Books by Lorie Ann Grover

Books by Lorie Ann Grover
Kirkus Starred Review, Firstborn: "A fantasy that reads like a lost history tome and deftly examines issues of gender...An engrossing story with welcome depths."

Monday, September 17, 2018

Judged an Angry Woman

My collage on the former site, Polyvore

It was recently concluded by some not currently walking beside me, that I have anger issues and need anger management therapy. It is interesting the persons are concerned about my anger and not Tom Chantry's angry felonies of physical assault against children, or his upcoming molestation trials. So, I have a few thoughts.

1. Women may be angry and express themselves in healthy ways. It is acceptable, as it was in the Women's March. Children may be angry and express themselves in healthy ways. It is acceptable, as it was in March for Our Lives. (It is a given in our society and already acceptable that men may be angry and express it.)

2. When I see the vulnerable oppressed and outcast by the powerful, I will be angry. This is compassion and full of light.

3. When I experience anger, like any other emotion, I acknowledge it, hold it, and it passes.

4. And then I act to help rectify the situation. Anger over injustice can fuel action which moves toward ending suffering and oppression. One may resist, run, seek help, listen, speak, support, march, litigate, legislate, paint, write, or more.

Emotions are part of humanity. They give a richness to life. We don't need to fear them. We don't need to hide, bury, or be ashamed of our emotions. We can hold each one, watch it pass, and compassion bloom.

For those who feel free to label me an angry woman, I challenge you to sit quietly. Remember what it was like to be seven years old. Now think of an esteemed adult who held the power in your life. Imagine that person assaulting you and telling you that if you tell anyone about your pain and fear, you will go to hell. Imagine your terror.

I can only hope you are moved to anger. Now, open yourself to compassion and act for another. 

12 comments:

Tango Whiskey said...

Great post! I agree with what you have expressed. I particularly liked the challenge to imagine yourself as a seven year-old child who was being abused by a trusted adult.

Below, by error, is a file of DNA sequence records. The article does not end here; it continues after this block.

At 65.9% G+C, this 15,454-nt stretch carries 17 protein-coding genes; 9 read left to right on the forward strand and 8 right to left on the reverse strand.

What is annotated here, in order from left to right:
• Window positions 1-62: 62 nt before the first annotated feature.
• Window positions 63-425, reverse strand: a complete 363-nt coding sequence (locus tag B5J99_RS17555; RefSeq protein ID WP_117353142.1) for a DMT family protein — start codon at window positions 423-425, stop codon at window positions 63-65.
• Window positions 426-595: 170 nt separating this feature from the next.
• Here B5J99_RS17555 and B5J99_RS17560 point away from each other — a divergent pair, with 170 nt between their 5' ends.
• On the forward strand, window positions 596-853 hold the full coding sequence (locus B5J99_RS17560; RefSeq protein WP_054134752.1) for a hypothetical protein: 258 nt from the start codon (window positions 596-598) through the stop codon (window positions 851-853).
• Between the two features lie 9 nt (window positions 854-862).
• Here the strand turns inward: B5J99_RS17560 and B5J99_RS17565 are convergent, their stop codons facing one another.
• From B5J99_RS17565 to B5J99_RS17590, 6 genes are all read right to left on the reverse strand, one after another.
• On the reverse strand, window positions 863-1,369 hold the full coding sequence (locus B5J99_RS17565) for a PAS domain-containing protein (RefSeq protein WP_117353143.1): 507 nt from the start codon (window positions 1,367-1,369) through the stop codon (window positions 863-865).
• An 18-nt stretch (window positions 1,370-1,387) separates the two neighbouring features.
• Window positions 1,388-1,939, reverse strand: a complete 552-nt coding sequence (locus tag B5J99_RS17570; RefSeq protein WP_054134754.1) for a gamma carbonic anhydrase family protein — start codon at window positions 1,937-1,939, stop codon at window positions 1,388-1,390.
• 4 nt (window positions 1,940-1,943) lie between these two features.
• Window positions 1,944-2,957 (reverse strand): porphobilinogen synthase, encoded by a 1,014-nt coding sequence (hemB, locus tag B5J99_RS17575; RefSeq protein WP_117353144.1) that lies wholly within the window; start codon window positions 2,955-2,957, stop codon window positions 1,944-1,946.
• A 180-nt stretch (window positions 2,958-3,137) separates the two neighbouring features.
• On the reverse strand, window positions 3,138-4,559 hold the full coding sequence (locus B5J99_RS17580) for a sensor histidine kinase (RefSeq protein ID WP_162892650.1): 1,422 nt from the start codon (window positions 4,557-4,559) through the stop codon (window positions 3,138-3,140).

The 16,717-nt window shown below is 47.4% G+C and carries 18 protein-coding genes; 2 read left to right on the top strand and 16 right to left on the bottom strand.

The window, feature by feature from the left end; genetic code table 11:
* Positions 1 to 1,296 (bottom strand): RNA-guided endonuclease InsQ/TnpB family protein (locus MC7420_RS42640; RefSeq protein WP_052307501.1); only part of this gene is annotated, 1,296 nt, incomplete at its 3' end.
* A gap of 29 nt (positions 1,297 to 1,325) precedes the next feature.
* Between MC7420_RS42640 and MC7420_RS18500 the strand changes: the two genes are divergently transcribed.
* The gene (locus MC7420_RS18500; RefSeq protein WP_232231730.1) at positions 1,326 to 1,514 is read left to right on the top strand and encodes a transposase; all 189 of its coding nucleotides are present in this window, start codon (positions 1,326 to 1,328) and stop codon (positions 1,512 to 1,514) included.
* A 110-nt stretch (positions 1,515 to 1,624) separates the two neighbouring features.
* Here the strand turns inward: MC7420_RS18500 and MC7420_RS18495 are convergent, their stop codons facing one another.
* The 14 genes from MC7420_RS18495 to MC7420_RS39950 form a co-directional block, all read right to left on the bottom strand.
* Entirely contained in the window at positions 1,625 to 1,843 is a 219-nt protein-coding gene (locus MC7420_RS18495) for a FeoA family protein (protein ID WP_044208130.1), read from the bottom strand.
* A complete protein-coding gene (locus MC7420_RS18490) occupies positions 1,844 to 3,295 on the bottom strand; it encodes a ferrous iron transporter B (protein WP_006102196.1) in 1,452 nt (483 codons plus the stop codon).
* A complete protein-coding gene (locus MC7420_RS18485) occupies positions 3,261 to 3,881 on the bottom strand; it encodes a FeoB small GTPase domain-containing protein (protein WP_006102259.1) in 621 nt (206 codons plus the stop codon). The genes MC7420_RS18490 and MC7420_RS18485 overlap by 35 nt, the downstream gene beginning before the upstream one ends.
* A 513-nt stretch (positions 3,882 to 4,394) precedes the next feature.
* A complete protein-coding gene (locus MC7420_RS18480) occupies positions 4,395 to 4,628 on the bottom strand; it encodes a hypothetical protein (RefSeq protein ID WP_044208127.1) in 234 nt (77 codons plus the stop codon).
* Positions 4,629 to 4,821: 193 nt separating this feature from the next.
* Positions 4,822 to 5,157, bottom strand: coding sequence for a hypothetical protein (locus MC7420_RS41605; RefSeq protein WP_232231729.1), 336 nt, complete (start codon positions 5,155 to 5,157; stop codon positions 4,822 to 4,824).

Lorie Ann Grover said...

Thank you, Tango.

Anonymous said...

Well said. Our’s was a stoic church. It was preached that rather than be slow to anger, we were to not let it come to the surface. We were taught that emotions were not necessary and we could have joy without emotion. Sermons were preached in an emotionless fashion. One of the men even said he would not trust a Pastor who showed emotion during his preaching. To top it all off our church was the only one doing it right. All others were inferior. That was the message we got.

Do you realize what that kind of teaching does to people? It plunge my husband into depression and he just quit going to church. It made my son into an argumentative person and he began to drive his friends away if they didn’t see things his way.

I look back on the last 10 years there and, yes, it makes me angry that what we were taught had such a negative affect on my family. And as I watch the progress of the Chantry diabolical and the actions of the leaders in ARBCA, that makes me angry too. I won’t even get into the psychological abuse, lies and bullying that drove us out of there.

But my anger isn’t a dead end. I can use what happened to us to comfort others who feel they are alone in this. I can use my anger to pray for my friends who are still being misguided there. I can use my anger to validate those who are abused. And in my anger, I can go to God and He listens and He exchanges my anger for peace and joy as I learn to be still and know that He is God. I can be joyful that He has given us a new place of worship where joy is abundant, where the pastor preaches like he means it and is passionate about it, a place my husband wants to go and a place where my son has had a change in attitude and repaired his friendships.

Yes, there is a time for anger, righteous anger, and when we have channeled that anger in the right direction, we can be joyful that it has spured us to appropriate action.

TREVOR JOHNSON said...

Hello,

I have also been judged as an angry and bitter man because I just recently cut all ties with ARBCA. I am a missionary who was supported by some ARBCA churches/individuals. I was "letting bitterness consume me" because of my angry denunciation of their cover-up, which, indeed, now appears proven beyond a shadow of a doubt to have happened. I announced that I would never again ever visit any ARBCA church as a missionary or take any funds from anyone associated with ARBCA because of the Chantry case and how they mishandled it.

Remember - passivity in the face of injustice is not a virtue. Being able to keep your serenity when people not only fail to protect the weak and neediest among us but then shield the perpetrator and enable him to pastor another church (pass the trash), is not a cause for praise. All good people MUST be angry about some things.


Jesus was angry without sinning in the Gospels. We can be, too. And we SHOULD be on some subjects.

Stay angry for justice, my friend!

Douglas R Belardi said...

Douglas R. Belardi